CP: What would say to someone says "If Christians have it so bad in the Middle East why don't they just leave."
Marlin: It's been their home for 2000 years. To say get up and just leave [is ridiculous]. They have human rights and civil rights.
Now, in a country like Syria, even under Assad, Christians were second class citizens and they have been since around the ninth century. But Christians and Muslims lived side by side. [Even though they were treated as] second class citizens, they played part in the government.
They were a conduit to Europe, trading etc. … They played an important role in terms of providing education and hospitals. But the radical groups now want to wipe them off the face of the Earth which is not the way it was for 1000 years. When you have family and religious ties going back 2000 years, to just say give it up, it's not that easy.
CP: Is Islamic State the biggest threat to the Middle East right now?
Marlin: I think the greatest threat to Christians in the Middle East today is certainly ISIS. But the greater threat in my judgement is if the mainline Muslims just sit back silently.
We're not going to defeat ISIS just with troops. The great issue is whether or not the mainstream Muslim world is going to say to these radicals this is enough. Suicidal terrorism, random murders, kidnapping, hijacking is all wrong. The mainstream Muslims know ISIS is wrong. It's not the right interpretation [of the Quran]. Unless they do something to stop them, I don't see the West defeating these radical groups.
CP: What about Muslims who are also being persecuted? What is their situation like?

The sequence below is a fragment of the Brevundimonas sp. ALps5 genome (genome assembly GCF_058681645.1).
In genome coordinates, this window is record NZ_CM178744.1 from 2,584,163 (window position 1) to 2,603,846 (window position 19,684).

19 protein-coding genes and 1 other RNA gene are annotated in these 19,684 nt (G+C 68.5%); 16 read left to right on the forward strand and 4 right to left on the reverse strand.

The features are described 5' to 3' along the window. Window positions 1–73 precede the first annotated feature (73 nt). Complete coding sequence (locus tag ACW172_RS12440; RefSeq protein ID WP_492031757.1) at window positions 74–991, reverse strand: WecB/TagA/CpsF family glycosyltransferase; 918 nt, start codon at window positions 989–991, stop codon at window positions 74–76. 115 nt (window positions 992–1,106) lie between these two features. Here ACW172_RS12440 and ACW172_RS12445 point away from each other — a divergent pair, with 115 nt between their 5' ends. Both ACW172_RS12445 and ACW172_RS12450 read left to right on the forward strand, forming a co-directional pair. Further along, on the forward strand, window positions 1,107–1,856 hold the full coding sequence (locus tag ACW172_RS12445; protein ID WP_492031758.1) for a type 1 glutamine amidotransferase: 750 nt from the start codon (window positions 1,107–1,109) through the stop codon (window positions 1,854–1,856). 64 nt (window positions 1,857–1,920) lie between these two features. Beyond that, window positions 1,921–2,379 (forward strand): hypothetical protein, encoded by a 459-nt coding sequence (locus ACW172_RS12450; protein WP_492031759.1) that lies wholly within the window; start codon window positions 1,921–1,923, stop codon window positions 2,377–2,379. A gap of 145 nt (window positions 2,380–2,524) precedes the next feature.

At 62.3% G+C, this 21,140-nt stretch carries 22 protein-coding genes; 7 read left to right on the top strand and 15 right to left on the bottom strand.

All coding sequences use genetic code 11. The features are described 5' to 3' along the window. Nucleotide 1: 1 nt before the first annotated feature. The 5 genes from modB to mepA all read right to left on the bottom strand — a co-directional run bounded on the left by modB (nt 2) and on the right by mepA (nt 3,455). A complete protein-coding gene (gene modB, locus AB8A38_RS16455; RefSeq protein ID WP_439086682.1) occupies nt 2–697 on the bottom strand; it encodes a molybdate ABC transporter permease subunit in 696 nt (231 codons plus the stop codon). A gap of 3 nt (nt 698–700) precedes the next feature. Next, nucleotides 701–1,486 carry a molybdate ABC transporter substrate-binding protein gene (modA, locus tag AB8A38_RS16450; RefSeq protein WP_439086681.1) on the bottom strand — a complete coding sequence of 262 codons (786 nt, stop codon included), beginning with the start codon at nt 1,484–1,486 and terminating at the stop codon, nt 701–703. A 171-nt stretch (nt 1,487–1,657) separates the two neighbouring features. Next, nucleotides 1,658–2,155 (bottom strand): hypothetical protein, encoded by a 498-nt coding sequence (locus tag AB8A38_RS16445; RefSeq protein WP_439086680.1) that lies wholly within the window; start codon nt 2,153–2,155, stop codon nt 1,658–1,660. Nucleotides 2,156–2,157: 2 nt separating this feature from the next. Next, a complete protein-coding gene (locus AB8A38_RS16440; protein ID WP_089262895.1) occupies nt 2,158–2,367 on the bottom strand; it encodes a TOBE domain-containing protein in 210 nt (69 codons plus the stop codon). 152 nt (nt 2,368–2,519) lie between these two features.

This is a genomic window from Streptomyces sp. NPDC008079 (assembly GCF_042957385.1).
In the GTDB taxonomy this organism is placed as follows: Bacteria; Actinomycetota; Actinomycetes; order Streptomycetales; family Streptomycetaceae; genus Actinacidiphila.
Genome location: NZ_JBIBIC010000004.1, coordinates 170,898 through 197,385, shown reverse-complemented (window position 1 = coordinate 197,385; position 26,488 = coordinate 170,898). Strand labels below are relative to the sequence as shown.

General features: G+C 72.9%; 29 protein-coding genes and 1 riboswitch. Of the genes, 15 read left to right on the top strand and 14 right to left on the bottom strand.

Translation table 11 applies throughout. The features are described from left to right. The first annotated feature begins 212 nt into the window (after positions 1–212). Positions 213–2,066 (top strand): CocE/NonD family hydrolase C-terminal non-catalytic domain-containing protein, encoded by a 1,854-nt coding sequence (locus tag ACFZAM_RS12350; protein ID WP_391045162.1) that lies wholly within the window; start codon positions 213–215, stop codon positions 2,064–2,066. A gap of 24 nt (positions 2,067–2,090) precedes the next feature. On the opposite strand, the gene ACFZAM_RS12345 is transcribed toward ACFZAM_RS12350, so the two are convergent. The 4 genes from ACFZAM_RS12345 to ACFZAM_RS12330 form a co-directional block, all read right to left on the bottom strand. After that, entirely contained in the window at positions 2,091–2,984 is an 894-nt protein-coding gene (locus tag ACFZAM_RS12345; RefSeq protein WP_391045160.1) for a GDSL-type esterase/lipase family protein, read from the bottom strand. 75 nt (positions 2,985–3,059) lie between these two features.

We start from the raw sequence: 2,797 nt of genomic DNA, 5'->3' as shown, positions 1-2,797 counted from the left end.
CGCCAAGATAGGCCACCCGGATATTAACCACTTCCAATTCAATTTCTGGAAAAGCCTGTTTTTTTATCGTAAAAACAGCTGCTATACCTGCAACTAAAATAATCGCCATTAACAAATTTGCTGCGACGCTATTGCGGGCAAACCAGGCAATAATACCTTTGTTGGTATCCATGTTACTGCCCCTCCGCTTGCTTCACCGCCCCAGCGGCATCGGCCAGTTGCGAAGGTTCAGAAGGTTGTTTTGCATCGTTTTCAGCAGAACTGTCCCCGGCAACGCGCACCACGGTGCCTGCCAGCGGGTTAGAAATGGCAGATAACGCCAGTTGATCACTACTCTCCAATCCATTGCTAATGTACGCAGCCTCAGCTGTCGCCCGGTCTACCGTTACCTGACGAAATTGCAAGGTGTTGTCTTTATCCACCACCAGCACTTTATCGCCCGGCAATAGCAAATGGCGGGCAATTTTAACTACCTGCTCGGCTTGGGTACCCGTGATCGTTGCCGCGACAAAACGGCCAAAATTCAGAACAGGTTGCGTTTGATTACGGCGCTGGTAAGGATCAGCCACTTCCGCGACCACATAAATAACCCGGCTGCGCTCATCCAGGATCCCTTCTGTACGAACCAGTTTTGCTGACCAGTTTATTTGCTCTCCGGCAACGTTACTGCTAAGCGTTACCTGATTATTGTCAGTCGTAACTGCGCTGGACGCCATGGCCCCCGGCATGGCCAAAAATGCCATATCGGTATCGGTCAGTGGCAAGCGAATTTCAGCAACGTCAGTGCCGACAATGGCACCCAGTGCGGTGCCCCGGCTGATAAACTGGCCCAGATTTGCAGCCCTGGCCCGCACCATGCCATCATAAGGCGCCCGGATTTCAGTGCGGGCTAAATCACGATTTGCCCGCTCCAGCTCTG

Marlin: If ISIS is attempting to murder a Muslim it's because these are mainstream Muslims who do not agree with their radical agenda. So to stop this, the Muslim world is going to have to stand up to it.
CP: ISIS has ravaged through Christian cities in Iraq. Do you think there won't be any Christians left there if Islamic State continues their onslaught?
Marlin: The sad part about Iraq is that even during the U.S. occupation schools were bombed and missionaries along with other Christians were murdered. There were kidnappings. Churches were bombed on Christmas day. And many Christians employed by the U.S. Army were murdered because the radicals within Iraq were saying, "If you smile at an American you're guilty."
If American troops went to a Christian shop or restaurant, the next day, many of these [business owners] were physically harmed. Their hands were chopped off. Eyes gouged out. In August 2004, al Qaeda bombed eight churches in Baghdad and two in Mosul. Fourty-thousand Christians then left Iraq. The constitution of 2004, article seven stated Islam is the official state religion and Christians did not get a single spot on the nation's executive council. The constitution was rigged against Christians.
Since 2014, ISIS drove all the Christians out of Mosul. About 120,000 were driven out of there. Over 2,000 Christians were killed there. Churches were destroyed. In 1987 I think there were 1.4 million Christians in Iraq. That number is down to about 300,000. So yes, we may see the complete elimination of Christians in Iraq if the present trend continues.
CP: Do you think some Iraqi Christians would say things were better under Saddam Hussein?
Marlin: For the most part that's not completely true. Saddam killed Kurds and Christians. They were second class citizens, but they were left alone. ISIS is obviously out to kill them. They have a choice, convert, pay a tax or die.
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